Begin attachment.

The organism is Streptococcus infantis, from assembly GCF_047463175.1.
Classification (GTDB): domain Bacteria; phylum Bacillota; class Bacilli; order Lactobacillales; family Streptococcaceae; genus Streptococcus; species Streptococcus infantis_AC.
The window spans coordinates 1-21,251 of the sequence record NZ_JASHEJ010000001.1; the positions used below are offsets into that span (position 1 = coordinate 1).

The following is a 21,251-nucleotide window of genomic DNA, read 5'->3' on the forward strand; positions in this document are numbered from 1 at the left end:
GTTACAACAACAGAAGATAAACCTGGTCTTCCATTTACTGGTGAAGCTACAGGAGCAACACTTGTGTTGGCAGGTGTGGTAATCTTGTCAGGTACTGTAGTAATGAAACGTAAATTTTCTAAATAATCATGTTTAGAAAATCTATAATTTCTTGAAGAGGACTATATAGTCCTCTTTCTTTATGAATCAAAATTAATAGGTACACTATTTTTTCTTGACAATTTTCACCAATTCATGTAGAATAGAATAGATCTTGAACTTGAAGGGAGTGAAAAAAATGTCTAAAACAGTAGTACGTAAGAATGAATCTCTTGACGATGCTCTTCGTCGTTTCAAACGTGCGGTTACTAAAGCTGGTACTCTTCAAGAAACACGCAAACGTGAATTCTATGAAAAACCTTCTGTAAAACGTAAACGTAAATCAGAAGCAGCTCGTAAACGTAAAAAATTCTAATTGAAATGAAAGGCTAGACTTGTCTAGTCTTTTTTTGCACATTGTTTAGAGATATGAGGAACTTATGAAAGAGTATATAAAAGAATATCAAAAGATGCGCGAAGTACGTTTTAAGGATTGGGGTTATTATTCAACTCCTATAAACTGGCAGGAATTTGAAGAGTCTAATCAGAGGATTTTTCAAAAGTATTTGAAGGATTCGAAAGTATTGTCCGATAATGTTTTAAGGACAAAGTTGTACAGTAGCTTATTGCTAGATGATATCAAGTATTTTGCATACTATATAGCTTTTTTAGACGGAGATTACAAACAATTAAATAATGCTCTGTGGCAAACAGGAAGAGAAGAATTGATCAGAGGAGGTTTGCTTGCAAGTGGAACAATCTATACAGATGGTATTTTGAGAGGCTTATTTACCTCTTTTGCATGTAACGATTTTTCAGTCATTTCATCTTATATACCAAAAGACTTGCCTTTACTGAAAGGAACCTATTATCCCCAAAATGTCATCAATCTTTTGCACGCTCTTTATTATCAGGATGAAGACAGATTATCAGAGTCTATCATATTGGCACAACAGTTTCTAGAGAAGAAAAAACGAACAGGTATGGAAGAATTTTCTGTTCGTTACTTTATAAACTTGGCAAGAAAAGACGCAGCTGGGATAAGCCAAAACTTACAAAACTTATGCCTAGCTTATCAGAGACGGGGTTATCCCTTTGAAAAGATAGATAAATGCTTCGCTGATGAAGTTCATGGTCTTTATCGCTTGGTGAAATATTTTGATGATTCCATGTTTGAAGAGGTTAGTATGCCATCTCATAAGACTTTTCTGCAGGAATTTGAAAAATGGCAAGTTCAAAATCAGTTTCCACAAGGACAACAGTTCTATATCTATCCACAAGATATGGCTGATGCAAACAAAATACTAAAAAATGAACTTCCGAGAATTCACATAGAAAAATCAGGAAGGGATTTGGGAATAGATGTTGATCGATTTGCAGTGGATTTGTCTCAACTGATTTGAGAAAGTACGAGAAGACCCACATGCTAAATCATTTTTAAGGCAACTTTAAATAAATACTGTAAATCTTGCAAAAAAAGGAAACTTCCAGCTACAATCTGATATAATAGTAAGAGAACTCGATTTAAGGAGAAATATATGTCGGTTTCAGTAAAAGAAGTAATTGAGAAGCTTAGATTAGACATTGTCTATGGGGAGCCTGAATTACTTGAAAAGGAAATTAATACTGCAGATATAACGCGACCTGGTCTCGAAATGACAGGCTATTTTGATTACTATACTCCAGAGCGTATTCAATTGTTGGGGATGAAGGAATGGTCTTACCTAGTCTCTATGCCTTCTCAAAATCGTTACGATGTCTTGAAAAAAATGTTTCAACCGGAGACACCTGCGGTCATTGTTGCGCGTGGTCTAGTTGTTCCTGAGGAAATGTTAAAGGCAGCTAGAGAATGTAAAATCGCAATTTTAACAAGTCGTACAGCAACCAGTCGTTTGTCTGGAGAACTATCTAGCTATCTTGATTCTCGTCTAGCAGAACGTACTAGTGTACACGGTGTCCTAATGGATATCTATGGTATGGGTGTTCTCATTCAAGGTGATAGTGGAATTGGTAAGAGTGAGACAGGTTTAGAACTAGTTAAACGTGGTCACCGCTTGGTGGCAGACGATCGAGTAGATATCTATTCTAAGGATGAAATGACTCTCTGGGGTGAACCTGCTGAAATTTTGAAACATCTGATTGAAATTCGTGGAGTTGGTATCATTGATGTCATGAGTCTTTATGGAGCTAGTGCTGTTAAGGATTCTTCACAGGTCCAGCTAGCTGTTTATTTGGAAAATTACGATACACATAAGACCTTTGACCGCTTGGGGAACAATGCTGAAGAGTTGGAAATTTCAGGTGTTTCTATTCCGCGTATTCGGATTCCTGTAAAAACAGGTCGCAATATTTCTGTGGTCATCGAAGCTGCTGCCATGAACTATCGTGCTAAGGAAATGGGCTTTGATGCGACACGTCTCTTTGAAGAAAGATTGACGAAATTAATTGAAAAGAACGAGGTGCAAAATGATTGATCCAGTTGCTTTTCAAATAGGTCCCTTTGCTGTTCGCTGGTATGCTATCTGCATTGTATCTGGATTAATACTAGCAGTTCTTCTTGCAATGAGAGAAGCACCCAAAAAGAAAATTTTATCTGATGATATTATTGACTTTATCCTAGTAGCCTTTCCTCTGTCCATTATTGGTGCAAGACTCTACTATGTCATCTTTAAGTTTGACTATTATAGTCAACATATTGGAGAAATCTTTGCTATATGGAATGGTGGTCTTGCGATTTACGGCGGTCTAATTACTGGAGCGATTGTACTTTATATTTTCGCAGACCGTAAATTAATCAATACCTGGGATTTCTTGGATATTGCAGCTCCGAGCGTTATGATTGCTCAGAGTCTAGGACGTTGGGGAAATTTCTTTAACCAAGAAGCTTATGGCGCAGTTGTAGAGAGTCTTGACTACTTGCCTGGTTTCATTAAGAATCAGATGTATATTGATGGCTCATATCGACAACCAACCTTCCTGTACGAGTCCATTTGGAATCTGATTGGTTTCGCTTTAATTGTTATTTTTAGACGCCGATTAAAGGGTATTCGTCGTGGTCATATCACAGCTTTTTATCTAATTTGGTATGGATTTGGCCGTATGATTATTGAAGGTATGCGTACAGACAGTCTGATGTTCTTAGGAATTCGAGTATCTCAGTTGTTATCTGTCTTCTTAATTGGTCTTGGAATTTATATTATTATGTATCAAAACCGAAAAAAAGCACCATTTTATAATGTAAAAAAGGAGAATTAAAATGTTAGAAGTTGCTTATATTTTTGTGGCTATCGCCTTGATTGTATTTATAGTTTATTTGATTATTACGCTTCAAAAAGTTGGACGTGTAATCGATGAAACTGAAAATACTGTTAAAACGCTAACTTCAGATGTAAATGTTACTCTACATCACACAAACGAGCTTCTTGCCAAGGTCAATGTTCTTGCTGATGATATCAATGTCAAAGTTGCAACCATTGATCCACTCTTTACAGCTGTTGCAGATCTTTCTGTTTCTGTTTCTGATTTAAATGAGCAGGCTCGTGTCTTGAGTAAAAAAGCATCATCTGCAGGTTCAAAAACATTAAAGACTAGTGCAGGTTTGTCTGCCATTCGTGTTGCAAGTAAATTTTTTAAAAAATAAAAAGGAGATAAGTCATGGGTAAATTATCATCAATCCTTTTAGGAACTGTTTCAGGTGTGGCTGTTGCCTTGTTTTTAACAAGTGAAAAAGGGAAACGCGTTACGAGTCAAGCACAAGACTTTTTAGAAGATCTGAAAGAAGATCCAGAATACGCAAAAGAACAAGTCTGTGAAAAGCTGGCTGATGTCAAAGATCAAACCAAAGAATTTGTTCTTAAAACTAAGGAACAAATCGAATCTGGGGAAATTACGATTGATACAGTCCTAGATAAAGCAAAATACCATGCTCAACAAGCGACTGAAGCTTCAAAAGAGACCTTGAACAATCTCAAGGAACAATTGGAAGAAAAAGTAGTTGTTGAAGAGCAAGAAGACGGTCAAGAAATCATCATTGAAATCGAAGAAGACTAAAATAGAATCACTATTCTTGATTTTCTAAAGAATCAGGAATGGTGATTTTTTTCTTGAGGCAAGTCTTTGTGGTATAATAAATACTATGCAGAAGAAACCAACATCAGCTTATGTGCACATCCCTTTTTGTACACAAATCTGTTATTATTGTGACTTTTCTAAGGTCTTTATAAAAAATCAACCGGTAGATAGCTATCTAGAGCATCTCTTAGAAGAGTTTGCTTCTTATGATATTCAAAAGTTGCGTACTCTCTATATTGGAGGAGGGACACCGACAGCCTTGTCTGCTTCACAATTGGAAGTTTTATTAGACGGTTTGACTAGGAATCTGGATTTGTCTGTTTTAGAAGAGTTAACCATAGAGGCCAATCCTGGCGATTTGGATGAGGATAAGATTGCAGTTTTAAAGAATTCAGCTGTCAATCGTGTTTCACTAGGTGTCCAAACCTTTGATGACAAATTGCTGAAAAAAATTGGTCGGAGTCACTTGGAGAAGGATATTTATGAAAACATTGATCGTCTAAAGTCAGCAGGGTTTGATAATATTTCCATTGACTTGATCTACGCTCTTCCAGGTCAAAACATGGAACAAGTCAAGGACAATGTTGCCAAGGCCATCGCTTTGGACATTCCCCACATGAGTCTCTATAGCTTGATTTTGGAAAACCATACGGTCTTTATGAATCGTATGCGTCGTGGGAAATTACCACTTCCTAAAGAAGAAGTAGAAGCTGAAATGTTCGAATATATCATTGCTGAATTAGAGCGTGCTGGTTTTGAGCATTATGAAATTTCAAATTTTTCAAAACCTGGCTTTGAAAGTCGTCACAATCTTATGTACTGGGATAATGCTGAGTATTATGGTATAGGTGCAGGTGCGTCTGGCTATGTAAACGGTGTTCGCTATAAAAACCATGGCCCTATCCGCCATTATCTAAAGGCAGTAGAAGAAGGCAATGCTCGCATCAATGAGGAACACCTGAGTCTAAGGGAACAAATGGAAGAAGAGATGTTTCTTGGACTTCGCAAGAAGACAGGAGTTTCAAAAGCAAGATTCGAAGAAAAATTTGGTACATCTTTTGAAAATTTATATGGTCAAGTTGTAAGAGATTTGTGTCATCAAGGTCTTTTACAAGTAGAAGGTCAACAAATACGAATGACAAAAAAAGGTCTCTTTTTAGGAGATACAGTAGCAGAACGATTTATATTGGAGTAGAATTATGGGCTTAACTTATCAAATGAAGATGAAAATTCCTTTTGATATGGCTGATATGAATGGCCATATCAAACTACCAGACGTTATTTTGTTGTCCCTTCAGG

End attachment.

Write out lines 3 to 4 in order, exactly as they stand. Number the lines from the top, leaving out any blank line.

The window spans coordinates 1-21,251 of the sequence record NZ_JASHEJ010000001.1; the positions used below are offsets into that span (position 1 = coordinate 1).

The following is a 21,251-nucleotide window of genomic DNA, read 5'->3' on the forward strand; positions in this document are numbered from 1 at the left end: